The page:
Rabies is a concern during an animal bite and when seeking medical treatment any professional will ask about the origin of the bite as well as the rabies status of the offender. Rabies has been said to be 100% fatal in humans, but recently there has been some evidence of treatment so the death rate is closer to 98%. Very serious indeed.

Show Rules 11.24c and 11.25 address cat bites in relation to shows.
  • 11.24c A judge must disqualify and dismiss from his ring any cat or kitten that bites, cannot be judged in the ring, or that is, in his judgment, behaving in a recalcitrant or threatening manner… 
  • 11.25 The chief ring clerk is responsible for notifying ALL chief ring clerks of the action taken when the judge in his/her ring disqualifies any cat or kitten that bites or that, in the judge’s judgment, is behaving in a recalcitrant or threatening manner. 

No one wants them, no one likes them, but cat bites are a part of showing cats and it is good to know what one should do in the event one occurs.
Cat Talk
Teresa Keiger - Editor

Have you been enjoying the "My First Cat" series? I know that we're enjoying reading our readers' stories about the cat that made an impact on their lives. Laurie Coughlan is coordinating that series and if you have a story to share, please let her know.

We are also well into finalizing our June issue, and I can't tell you how excited I am about it!! We reached out to our readers and asked how and what their cats were doing while we have all been sheltering in place this spring - and the photos and responses which we received are great! We also have several articles about the COVID-19 virus impact on us, what our fanciers have been doing to help others. It's really a very special issue, so do be on the lookout for it - and subscribe if you haven't already.
Know someone who might enjoy Cat Talk? Remember that it is also available on the Kindle Newsstand and via Magzter.
Did you know you can advertise your cattery and its accomplishments in Cat Talk?

Did you know readers from all over the world can subscribe to Cat Talk online via Magzter and the Kindle Newsstand ?

Did you know vendors and small cat-related businesses can take advantage of special advertising pricing?

Check out our pricing, or contact Teresa Keiger for more details.
CFA Program News
CFA Foundation
Karen Lawrence
While our Feline Historical Museum is closed, it doesn’t mean that we’ve stopped searching for historical items. We are delighted to announce that we have recently located and purchased a copper and silver trophy, engraved the “Woodward Challenge” and awarded at a show in Joliet, IL in 1903. The back side of the trophy is engraved with the name of the winner, a Silver Tabby Longhair (Persian) male named Onyx of Gladdisfenn.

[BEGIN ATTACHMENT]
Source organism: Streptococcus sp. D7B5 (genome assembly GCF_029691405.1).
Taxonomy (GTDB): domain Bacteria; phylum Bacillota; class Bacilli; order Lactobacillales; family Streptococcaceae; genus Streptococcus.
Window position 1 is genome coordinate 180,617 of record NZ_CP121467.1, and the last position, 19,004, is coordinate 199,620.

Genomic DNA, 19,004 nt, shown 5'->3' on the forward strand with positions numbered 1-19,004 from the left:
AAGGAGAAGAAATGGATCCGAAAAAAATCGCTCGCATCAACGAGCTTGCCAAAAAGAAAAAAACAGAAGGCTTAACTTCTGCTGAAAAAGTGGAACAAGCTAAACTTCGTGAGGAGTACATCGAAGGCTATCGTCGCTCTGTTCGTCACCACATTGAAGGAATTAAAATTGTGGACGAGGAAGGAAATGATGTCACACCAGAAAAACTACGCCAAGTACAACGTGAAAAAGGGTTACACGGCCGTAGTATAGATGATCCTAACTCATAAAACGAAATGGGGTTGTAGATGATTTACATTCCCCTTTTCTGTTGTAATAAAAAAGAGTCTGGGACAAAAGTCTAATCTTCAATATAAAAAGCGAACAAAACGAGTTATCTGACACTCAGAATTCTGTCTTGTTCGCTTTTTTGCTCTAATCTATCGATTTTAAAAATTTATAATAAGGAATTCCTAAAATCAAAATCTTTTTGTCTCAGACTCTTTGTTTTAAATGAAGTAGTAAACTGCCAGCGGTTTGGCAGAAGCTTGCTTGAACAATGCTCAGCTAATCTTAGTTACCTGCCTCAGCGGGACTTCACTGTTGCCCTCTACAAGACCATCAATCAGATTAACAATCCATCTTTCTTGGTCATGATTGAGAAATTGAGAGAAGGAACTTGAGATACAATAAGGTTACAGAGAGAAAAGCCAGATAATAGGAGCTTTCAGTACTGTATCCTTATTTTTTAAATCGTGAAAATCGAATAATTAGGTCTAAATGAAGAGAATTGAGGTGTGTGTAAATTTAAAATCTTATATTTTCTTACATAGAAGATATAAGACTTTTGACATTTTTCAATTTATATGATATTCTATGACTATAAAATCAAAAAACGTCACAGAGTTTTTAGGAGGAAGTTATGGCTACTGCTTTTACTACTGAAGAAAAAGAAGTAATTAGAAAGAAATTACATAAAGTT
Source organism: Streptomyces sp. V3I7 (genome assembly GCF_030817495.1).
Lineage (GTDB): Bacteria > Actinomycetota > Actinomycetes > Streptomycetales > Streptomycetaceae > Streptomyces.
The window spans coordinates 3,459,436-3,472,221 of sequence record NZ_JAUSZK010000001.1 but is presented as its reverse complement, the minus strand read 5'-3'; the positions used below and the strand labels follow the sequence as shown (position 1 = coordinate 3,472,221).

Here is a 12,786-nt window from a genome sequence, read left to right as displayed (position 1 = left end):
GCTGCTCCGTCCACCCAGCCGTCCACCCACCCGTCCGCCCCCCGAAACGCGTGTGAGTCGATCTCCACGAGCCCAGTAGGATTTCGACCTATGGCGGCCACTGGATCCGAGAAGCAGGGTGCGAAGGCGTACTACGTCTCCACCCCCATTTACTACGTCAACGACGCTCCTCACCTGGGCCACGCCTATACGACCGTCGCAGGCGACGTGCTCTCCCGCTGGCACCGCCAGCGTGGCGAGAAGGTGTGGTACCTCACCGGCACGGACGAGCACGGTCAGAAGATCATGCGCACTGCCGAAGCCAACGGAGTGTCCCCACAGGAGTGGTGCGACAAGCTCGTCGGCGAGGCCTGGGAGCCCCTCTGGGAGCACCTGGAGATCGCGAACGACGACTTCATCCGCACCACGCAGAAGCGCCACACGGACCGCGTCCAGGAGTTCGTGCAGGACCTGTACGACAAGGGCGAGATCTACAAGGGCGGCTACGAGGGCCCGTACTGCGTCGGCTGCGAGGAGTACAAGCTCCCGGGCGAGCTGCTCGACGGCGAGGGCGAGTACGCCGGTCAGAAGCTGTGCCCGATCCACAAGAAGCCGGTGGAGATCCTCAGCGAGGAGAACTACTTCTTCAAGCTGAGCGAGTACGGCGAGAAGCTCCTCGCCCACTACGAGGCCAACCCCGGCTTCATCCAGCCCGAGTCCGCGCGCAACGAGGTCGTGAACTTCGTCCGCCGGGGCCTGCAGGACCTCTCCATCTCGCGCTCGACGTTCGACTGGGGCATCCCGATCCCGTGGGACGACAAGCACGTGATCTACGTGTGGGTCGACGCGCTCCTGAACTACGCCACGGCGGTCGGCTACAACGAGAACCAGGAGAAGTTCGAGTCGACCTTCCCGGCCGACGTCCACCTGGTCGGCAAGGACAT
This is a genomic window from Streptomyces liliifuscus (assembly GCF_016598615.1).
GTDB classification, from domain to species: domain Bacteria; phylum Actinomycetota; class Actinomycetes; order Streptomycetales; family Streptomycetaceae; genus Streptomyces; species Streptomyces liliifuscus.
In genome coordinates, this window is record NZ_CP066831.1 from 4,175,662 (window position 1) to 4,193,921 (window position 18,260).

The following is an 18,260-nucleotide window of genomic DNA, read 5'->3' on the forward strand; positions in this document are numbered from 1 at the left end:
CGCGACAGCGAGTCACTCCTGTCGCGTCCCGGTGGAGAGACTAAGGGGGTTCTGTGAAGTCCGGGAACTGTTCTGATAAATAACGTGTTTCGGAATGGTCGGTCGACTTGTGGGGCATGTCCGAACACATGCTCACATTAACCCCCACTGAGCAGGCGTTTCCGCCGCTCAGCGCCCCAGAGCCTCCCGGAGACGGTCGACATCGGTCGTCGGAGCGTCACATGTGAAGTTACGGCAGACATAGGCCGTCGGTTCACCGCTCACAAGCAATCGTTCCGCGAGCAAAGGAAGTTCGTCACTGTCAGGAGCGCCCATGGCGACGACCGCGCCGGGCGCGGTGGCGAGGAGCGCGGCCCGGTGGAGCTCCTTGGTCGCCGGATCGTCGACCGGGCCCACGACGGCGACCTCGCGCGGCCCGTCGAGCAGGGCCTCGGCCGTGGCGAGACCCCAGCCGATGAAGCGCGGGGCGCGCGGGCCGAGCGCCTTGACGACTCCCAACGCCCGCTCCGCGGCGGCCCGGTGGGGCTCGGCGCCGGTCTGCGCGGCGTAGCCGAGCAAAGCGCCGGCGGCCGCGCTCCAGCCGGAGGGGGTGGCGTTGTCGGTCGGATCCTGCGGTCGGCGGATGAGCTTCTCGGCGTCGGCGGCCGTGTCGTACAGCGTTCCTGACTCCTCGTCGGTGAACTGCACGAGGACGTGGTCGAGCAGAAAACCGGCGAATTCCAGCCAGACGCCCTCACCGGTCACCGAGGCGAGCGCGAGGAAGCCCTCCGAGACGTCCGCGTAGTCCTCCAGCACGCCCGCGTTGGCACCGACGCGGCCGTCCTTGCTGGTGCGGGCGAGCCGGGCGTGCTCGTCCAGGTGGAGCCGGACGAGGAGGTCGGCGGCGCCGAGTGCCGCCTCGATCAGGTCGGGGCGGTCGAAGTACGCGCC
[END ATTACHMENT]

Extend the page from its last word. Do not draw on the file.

We’ve been lucky enough to locate registration details, from both the Beresford StudBook and the US Studbook and Register of Cats. The US Studbook even includes a photo of Onyx with numerous of his prize-winning ribbons. Additional trophy photos and a peek at Onyx’s photo and pedigree can be found on The History Project.

In order to acquire this trophy, we relied on a short fundraising campaign, and are grateful to each and every person who donated and made this possible. Our sincere thanks for your support!

We’ve been busy adding more stories to The History Project web site, and giving you an idea of the wonderful cat fancy artifacts and artwork found not only in our collection, but in The Harrison Weir Collection with whom we collaborate on this web site.  We’ve recently included the following:

In addition, we’ve completed the history of another cat from the past - Talisman de la Chesnaie, a blue Persian, born in Switzerland in 1944. 'Talisman' represents just one of a sizable number of Persian cats, bred on the European continent, who have contributed to the advancement of blue and other colors of Persian throughout modern-day Europe. His pedigree is also a classic example of the influence of British founding bloodstock that was being consistently exported into Europe and the United States, both before and after the Second World War.

These are indeed trying times, and the CFA Foundation was left with no option but to close our museum during this pandemic affecting America. However, as the time of a possible re-opening nears, we find that we will again need your support. The multiple new requirements necessary to re-open our museum are indeed many … and extremely costly.

It is our intent to originally re-open the museum with reduced hours or days of operation, and we will at first institute a “by appointment only policy” so that visitors are able to have the museum all to themselves, for their family, or for a small group of under 10 people. We want to do everything in our power to make your next visit an enjoyable yet safe one!

We are asking that you consider a donation to help with our re-opening expenses so that we can all again enjoy the collection of the Feline Historical Museum in person.
Donations can be made on our Facebook Fundraiser page, via the PayPal button below, the donation page of our web site, or alternatively, checks payable to The CFA Foundation may be mailed to PO Box 2155, Alliance, OH 44601


Legislation – What’s Hot . . . . . . .
 Kelly S. Crouch, CFA Legislative Information Liaison
Sharon Coleman, CFA Legislative Legal Analyst